Joan Butterfield is a prolific artist, with her work appearing across North America. She has created over 8,000 works and participated in hundreds of solo and group exhibits. Joan’s pieces are found in homes, civic buildings, boardrooms, galleries and public spaces around the world.
Joan has received accolades in both Canada and the USA, and is the founder and art director for the Association of African Canadian Artists and curator of their critically acclaimed COLOURblind Art Exhibitions. She is a member of the Board of Directors for the Scotiabank Caribana Festival and curator of their annual art exhibition.
Joan worked tirelessly to overcome the challenges that await new immigrants to Canada. While raising her children in a new country, Joan turned to the study of the ancient art form of decoupage. Her ability to combine this ancient 17th Century art form with current art techniques has become known as “The Butterfield” technique - a powerful vehicle for inspiring dialogue regarding contemporary and historical issues.
Recognizing that the broader community was unfamiliar with this art form, Joan was determined to show her work in the best possible way and became her own curator. In 1988, she signed an exclusive agreement with Essence Art, which introduced her work to the American public at "Art Expo" in New York City.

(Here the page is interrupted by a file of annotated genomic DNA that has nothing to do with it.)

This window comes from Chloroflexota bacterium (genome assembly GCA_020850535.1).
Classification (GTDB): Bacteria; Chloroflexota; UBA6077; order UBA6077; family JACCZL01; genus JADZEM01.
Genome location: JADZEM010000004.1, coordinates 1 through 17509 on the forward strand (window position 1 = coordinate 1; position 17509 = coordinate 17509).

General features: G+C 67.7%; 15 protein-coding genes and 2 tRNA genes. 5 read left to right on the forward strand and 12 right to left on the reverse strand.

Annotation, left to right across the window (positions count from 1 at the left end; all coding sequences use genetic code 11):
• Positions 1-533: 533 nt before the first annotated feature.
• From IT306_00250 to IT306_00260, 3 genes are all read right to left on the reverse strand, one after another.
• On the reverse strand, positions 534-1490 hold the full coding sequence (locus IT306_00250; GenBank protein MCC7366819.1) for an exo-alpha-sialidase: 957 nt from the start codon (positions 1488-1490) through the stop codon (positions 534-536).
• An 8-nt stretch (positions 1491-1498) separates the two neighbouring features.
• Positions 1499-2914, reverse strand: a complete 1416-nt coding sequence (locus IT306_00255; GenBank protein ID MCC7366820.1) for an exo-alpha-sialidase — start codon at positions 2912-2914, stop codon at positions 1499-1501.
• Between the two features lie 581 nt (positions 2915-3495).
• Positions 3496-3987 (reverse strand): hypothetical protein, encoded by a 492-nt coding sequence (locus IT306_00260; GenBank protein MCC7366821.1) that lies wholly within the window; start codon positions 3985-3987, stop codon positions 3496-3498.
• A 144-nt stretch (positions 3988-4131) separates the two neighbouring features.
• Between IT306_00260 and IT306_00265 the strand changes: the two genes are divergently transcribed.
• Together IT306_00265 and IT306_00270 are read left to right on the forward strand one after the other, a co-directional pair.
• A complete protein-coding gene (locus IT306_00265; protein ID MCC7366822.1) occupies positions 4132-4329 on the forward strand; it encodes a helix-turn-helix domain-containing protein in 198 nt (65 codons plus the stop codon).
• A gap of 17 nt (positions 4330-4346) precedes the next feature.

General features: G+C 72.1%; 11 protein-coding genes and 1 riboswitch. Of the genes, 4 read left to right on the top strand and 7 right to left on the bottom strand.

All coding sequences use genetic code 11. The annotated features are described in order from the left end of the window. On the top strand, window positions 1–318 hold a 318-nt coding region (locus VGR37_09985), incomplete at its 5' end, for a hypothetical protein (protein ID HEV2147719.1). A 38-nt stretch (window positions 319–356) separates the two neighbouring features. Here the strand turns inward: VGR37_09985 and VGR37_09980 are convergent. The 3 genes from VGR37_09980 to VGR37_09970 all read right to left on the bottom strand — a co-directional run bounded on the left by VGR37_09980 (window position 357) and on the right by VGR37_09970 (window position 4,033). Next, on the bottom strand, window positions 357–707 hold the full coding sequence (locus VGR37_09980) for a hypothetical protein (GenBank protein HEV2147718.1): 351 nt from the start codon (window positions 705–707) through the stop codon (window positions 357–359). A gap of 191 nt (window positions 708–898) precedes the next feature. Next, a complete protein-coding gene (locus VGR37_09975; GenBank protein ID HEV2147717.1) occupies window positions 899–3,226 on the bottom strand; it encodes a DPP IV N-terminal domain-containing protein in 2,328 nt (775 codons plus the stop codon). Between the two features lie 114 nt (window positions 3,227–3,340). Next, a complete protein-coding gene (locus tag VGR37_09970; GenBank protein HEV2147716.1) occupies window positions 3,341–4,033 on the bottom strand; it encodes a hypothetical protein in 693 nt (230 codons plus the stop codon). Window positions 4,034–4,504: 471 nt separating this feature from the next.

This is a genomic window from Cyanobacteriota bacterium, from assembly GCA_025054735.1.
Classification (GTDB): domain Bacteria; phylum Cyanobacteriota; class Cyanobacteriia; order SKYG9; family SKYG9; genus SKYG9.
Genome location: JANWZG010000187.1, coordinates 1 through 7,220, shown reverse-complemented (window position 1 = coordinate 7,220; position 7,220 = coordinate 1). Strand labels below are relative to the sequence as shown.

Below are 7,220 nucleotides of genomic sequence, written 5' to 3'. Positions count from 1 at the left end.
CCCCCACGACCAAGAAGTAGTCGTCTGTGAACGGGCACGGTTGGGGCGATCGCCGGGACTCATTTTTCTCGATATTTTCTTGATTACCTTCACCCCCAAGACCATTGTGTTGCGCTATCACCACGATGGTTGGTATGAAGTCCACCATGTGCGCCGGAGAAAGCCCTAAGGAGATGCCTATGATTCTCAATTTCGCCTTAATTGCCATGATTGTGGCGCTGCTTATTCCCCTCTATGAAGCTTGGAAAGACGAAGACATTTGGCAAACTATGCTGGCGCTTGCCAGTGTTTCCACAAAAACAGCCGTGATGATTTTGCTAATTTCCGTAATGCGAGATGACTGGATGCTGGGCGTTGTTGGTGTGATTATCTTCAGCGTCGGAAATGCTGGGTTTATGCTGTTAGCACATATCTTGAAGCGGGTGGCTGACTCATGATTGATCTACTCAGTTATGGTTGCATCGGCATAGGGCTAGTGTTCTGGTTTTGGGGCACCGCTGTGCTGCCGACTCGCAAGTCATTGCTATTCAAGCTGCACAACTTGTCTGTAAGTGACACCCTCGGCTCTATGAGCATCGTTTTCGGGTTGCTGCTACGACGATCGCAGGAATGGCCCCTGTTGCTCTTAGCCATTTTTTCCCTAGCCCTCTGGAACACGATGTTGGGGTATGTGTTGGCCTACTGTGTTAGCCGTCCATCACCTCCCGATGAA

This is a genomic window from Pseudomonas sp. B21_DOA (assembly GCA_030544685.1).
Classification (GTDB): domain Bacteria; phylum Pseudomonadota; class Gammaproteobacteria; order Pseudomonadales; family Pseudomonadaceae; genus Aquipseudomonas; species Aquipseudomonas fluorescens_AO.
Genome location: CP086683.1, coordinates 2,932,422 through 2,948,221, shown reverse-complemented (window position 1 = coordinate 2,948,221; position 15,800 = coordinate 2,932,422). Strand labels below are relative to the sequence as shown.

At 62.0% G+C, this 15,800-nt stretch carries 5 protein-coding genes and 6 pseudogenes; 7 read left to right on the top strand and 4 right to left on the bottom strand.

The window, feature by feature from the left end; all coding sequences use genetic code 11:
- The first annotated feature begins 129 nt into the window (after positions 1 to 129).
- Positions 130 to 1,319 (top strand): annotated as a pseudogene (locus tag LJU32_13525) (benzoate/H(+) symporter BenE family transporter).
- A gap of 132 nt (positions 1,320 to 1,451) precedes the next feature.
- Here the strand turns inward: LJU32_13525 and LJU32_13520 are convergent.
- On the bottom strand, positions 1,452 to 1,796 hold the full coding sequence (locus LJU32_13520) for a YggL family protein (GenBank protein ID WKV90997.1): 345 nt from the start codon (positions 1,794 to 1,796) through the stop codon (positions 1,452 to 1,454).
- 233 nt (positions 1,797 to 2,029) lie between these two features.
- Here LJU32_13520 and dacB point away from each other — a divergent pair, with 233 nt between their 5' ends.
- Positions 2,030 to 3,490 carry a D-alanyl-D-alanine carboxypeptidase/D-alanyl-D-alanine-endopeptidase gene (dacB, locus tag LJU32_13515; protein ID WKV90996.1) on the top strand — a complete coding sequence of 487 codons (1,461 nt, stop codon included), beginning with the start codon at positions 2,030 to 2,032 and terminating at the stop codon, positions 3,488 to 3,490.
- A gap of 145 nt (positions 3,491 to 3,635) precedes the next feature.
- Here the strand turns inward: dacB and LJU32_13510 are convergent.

In 1995 The Canadian Human Rights Commission chose Joan to curate their Black History Month "Human Rights through Art,” an exhibit that emphasized the importance of human rights in Canada. In September 2000, Joan produced "Pathway to Success" posters, which incorporated images of black children, and distributed them to local schools. In 2001, Joan was invited to participate in "The Paper Trail" at Toronto's Harbourfront Centre, an event designed to educate the public on the timeless beauty of paper art.
Matriarch to the community of Afro Artists in Toronto, Joan has written a book, Starving Artist’s Guide to Riches, and hundreds of articles that encourage and assist budding artists to maximize their talents. Through Joan’s efforts, the community of Afro Canadian artists is gaining strength in the field of visual arts. Across North America and beyond, many more people’s stories are being displayed and enjoyed as a result of Joan Butterfield’s achievements and perseverance.